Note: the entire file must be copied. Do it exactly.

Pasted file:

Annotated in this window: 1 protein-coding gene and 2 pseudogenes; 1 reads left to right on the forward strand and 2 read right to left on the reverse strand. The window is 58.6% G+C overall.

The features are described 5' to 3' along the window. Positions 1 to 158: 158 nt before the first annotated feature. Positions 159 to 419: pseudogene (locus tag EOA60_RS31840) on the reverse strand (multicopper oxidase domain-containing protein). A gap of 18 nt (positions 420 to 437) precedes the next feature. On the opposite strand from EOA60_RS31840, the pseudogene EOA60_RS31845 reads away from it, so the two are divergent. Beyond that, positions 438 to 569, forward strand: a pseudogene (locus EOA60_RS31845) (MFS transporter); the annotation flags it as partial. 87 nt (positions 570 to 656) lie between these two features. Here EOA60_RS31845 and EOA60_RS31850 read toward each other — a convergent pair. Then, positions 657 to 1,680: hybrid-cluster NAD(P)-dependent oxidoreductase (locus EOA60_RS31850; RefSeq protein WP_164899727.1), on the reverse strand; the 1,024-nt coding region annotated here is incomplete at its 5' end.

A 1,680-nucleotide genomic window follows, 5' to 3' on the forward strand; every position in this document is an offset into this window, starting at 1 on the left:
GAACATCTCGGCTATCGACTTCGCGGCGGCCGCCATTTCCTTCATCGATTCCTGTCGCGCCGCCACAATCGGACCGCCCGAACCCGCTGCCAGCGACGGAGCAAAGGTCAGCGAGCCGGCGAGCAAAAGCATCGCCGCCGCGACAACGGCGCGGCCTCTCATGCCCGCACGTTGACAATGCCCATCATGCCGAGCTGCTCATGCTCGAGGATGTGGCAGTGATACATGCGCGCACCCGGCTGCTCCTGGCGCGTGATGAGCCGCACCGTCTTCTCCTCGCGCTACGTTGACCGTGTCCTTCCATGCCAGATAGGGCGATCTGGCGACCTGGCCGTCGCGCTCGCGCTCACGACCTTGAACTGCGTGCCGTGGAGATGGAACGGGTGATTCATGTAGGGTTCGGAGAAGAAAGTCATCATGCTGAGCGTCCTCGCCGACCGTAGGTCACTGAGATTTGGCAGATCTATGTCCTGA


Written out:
Annotated in this window: 1 protein-coding gene and 2 pseudogenes; 1 reads left to right on the forward strand and 2 read right to left on the reverse strand. The window is 58.6% G+C overall.

The features are described 5' to 3' along the window. Positions 1 to 158: 158 nt before the first annotated feature. Positions 159 to 419: pseudogene (locus tag EOA60_RS31840) on the reverse strand (multicopper oxidase domain-containing protein). A gap of 18 nt (positions 420 to 437) precedes the next feature. On the opposite strand from EOA60_RS31840, the pseudogene EOA60_RS31845 reads away from it, so the two are divergent. Beyond that, positions 438 to 569, forward strand: a pseudogene (locus EOA60_RS31845) (MFS transporter); the annotation flags it as partial. 87 nt (positions 570 to 656) lie between these two features. Here EOA60_RS31845 and EOA60_RS31850 read toward each other — a convergent pair. Then, positions 657 to 1,680: hybrid-cluster NAD(P)-dependent oxidoreductase (locus EOA60_RS31850; RefSeq protein WP_164899727.1), on the reverse strand; the 1,024-nt coding region annotated here is incomplete at its 5' end.

A 1,680-nucleotide genomic window follows, 5' to 3' on the forward strand; every position in this document is an offset into this window, starting at 1 on the left:
GAACATCTCGGCTATCGACTTCGCGGCGGCCGCCATTTCCTTCATCGATTCCTGTCGCGCCGCCACAATCGGACCGCCCGAACCCGCTGCCAGCGACGGAGCAAAGGTCAGCGAGCCGGCGAGCAAAAGCATCGCCGCCGCGACAACGGCGCGGCCTCTCATGCCCGCACGTTGACAATGCCCATCATGCCGAGCTGCTCATGCTCGAGGATGTGGCAGTGATACATGCGCGCACCCGGCTGCTCCTGGCGCGTGATGAGCCGCACCGTCTTCTCCTCGCGCTACGTTGACCGTGTCCTTCCATGCCAGATAGGGCGATCTGGCGACCTGGCCGTCGCGCTCGCGCTCACGACCTTGAACTGCGTGCCGTGGAGATGGAACGGGTGATTCATGTAGGGTTCGGAGAAGAAAGTCATCATGCTGAGCGTCCTCGCCGACCGTAGGTCACTGAGATTTGGCAGATCTATGTCCTGA